With an opening prayer and a moment of silence, multiple Asian Americans and Pacific Islanders, as well as a few faculty members, came together to discuss events that have affected the Asian community in recent days. This gathering was a safe and loving space for people from the Asian community to gather together and voice their thoughts and ideas about the anti-Asian racism that has spread like wildfire not only across the country but also around the globe.
The current news cycle on this subject is referring to incidents of two elderly Asian Americans who were assaulted in San Francisco, earlier in March. Both assaults were seemingly unprovoked, implying that they were racially motivated. Since these and other related events, many people have been showing their support to Asian Americans by donating both to the victims and raising thousands for the cause of combating racism.
Associate Director of Residence Life Jamie Chong Brown, opened up the discussion with “Racism? Racism towards Asians has always existed. It just hasn’t been talked about. Recently it’s more prevalent since most people correlate COVID-19 with China. Negative comments are said and expressed.” Brown also personally expresses how she feels being a part of the Asian American community--like changing the way she speaks or making her accent less prominent around people so they can understand her easier. even though that is not something she needs to do. Also, anyone would feel uncomfortable with the stereotypes and sexual undertones that come along with being an Asian woman.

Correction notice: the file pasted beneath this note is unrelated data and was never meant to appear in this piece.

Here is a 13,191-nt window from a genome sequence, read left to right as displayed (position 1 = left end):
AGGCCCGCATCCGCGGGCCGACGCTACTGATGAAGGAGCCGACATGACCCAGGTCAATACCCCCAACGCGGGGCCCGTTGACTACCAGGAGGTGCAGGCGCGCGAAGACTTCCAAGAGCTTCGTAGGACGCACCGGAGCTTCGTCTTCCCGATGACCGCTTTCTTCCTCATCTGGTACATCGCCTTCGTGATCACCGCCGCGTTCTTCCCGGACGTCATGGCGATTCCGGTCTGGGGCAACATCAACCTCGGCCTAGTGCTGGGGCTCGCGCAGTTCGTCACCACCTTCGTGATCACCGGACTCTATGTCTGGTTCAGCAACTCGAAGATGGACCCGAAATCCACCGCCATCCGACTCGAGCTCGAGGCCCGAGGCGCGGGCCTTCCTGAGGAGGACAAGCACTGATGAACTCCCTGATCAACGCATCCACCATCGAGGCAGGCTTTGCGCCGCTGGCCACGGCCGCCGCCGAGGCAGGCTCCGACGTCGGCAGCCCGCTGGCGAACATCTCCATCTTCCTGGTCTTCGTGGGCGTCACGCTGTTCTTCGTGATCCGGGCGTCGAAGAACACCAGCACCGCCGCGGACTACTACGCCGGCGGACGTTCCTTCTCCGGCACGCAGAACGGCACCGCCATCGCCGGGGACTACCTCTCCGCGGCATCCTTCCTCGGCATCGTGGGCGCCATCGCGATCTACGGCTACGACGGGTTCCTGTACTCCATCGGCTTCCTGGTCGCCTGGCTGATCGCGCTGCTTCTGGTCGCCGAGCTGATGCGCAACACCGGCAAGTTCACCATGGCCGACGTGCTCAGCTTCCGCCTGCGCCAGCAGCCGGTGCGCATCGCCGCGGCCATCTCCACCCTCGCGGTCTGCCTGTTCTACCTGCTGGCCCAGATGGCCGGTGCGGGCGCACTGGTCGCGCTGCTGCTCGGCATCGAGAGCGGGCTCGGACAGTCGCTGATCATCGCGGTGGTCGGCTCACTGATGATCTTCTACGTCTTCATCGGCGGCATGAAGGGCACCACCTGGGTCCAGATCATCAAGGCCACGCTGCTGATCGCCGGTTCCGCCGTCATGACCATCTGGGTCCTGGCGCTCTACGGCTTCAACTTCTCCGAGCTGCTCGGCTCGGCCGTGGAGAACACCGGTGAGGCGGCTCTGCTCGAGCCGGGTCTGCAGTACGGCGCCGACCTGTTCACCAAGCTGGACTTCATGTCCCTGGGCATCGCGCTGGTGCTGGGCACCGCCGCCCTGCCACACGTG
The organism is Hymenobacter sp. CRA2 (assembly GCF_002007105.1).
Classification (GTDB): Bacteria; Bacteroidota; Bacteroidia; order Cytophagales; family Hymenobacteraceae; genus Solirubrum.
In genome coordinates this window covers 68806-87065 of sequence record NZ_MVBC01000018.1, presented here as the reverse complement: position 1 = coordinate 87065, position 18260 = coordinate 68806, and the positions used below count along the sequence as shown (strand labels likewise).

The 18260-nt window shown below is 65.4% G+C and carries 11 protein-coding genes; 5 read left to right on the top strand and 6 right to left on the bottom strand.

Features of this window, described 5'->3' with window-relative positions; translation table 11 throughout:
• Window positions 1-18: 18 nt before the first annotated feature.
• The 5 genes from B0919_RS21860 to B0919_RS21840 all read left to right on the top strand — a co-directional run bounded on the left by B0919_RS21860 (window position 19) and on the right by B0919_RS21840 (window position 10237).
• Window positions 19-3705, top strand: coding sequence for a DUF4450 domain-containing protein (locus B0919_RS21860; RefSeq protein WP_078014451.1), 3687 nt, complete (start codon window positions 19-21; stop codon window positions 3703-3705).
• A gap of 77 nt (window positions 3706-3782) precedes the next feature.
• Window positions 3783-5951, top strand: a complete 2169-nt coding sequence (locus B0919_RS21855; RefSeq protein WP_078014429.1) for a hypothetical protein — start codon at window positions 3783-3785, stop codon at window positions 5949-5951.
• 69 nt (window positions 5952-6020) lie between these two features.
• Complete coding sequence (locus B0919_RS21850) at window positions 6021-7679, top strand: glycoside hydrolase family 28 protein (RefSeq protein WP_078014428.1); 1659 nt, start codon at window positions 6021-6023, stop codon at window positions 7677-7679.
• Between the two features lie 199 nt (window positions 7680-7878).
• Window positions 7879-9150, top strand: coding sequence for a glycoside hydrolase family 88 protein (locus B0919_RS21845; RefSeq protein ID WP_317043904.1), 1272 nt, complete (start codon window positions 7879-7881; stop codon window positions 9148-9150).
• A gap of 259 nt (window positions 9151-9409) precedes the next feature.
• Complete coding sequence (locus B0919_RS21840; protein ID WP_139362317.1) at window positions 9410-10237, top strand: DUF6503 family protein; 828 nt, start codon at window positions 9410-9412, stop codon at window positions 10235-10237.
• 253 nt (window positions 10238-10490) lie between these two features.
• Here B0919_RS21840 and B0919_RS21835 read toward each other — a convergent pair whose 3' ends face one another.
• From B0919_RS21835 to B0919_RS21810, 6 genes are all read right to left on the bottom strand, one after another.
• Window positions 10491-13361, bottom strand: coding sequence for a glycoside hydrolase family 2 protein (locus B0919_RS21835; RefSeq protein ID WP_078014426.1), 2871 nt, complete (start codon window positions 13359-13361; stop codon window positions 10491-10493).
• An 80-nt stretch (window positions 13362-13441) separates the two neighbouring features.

From a student’s perspective, Asian Culture Club President Dustin Doan (C’21) explains what it is like being a part of the Asian community and hearing racial jokes or racial slurs towards Asians. “Asian Americans are usually silent. They go along with it and don’t really say much, when in reality it hurts a lot,” she expressed.
According to Public Safety there could be several incidents on campus and people do not report them. Out of fear or thinking that nothing will come out of it, they just let it happen . Folks are encouraged to report such incidents because, as Director of Public Safety Ron Hibbard says, “There’s a very clear difference between free speech and openly using or saying racial slurs. It’s harassment and discrimination.”
As the new Director of Public Safety, Hibbard wants to work closely with students and wants everyone to know that student safety is a huge priority on campus. If anyone ever needs to reach out to Public Safety, they can do so without any hesitation.